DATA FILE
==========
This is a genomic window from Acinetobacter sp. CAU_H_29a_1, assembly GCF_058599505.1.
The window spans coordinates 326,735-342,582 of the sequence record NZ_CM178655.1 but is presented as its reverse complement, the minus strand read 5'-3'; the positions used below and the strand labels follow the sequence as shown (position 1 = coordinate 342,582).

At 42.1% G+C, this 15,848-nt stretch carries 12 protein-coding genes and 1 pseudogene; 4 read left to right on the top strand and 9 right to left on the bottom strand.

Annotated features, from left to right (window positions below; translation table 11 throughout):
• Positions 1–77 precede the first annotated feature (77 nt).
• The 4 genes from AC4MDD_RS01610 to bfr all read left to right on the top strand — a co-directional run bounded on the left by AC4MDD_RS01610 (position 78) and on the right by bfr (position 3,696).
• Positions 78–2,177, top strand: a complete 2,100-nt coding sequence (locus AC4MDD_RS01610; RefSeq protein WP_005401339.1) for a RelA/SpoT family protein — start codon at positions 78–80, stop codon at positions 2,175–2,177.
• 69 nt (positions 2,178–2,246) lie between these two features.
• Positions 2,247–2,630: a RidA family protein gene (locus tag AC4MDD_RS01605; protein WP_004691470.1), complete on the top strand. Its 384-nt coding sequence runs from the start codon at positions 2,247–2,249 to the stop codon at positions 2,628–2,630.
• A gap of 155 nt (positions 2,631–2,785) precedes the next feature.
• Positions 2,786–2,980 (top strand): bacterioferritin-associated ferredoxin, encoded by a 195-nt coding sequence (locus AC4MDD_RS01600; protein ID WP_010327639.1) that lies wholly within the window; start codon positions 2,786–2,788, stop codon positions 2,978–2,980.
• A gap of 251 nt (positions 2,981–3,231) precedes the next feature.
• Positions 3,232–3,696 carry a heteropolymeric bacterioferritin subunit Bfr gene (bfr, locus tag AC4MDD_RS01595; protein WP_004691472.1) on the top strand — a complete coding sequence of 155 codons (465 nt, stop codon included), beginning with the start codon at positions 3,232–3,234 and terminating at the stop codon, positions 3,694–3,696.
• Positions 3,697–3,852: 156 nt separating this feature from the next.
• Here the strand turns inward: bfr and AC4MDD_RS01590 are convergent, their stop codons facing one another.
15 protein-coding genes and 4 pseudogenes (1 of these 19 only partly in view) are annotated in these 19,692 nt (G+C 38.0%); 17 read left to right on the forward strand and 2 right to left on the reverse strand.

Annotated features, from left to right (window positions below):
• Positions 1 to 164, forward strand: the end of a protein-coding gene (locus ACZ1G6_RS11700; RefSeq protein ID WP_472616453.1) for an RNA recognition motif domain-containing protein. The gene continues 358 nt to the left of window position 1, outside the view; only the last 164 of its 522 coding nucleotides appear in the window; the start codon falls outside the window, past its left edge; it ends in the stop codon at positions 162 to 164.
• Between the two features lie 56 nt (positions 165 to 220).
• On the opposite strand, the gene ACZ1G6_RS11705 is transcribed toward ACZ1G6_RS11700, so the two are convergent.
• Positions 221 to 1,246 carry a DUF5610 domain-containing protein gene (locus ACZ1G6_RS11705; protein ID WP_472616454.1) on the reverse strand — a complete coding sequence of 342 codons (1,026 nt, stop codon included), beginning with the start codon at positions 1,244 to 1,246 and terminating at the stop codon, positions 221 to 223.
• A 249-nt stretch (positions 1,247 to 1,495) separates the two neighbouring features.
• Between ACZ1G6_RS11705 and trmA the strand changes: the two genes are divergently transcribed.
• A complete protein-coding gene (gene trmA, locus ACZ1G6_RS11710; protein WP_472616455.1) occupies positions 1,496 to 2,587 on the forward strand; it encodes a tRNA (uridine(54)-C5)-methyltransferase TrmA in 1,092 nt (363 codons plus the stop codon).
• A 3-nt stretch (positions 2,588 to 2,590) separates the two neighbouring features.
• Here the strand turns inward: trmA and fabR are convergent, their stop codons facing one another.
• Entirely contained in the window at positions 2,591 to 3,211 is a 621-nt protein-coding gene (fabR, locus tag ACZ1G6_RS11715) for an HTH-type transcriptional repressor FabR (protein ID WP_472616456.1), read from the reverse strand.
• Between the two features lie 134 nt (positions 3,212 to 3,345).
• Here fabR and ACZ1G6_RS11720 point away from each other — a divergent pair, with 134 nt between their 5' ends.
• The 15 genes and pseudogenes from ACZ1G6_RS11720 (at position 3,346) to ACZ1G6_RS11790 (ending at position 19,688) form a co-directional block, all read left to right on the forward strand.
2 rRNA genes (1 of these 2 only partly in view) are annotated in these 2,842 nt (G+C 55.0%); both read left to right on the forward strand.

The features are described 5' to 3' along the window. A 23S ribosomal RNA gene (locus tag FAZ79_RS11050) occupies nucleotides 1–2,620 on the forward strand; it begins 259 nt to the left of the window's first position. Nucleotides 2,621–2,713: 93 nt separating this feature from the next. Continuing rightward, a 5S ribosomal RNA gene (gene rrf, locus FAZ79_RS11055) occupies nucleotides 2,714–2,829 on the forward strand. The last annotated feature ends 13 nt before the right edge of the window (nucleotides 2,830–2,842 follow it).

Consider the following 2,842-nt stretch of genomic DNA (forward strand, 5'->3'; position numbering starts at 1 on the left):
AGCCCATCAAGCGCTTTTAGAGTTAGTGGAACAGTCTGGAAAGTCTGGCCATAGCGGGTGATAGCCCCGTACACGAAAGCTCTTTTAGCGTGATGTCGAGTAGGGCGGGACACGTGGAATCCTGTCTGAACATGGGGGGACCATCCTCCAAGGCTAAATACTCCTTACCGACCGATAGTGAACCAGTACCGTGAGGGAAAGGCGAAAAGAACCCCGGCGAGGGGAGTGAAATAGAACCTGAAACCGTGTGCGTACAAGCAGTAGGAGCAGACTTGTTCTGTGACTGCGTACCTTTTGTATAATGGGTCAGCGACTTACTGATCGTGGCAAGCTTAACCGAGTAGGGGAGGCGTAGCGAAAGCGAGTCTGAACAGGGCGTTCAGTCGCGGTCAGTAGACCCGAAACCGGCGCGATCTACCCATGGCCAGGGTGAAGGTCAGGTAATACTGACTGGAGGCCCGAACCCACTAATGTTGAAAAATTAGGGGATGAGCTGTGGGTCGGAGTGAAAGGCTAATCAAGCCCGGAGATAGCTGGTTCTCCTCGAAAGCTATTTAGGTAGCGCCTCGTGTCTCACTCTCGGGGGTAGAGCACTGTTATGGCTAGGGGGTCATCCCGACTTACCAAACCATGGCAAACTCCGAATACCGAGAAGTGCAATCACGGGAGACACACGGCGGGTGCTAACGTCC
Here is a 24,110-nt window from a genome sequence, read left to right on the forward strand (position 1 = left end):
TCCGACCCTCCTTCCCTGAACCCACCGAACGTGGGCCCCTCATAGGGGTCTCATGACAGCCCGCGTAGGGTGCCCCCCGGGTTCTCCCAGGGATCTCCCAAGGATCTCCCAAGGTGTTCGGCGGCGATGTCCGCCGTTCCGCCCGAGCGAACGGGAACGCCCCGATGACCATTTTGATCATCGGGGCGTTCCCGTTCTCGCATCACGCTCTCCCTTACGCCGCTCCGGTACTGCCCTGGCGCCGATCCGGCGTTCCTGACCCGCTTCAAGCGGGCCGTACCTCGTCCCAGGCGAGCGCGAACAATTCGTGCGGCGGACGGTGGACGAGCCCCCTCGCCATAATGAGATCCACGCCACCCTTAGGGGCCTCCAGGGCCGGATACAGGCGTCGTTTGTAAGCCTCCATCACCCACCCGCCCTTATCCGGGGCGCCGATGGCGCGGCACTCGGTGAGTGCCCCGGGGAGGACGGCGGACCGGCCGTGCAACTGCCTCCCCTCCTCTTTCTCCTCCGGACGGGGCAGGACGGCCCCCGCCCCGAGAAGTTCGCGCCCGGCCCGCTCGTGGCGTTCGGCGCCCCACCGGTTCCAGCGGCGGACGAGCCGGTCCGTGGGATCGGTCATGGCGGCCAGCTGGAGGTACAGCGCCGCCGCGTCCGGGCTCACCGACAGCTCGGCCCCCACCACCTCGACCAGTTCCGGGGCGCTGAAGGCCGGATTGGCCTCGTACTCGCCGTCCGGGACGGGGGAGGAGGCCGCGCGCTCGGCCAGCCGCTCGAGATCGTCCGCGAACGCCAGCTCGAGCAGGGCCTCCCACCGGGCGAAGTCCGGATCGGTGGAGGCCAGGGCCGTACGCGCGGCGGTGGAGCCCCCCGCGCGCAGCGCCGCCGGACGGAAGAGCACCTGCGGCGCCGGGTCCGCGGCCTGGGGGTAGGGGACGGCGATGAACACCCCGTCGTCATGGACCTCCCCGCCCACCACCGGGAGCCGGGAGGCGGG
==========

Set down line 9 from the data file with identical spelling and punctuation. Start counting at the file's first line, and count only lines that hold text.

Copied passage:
• Positions 2,247–2,630: a RidA family protein gene (locus tag AC4MDD_RS01605; protein WP_004691470.1), complete on the top strand. Its 384-nt coding sequence runs from the start codon at positions 2,247–2,249 to the stop codon at positions 2,628–2,630.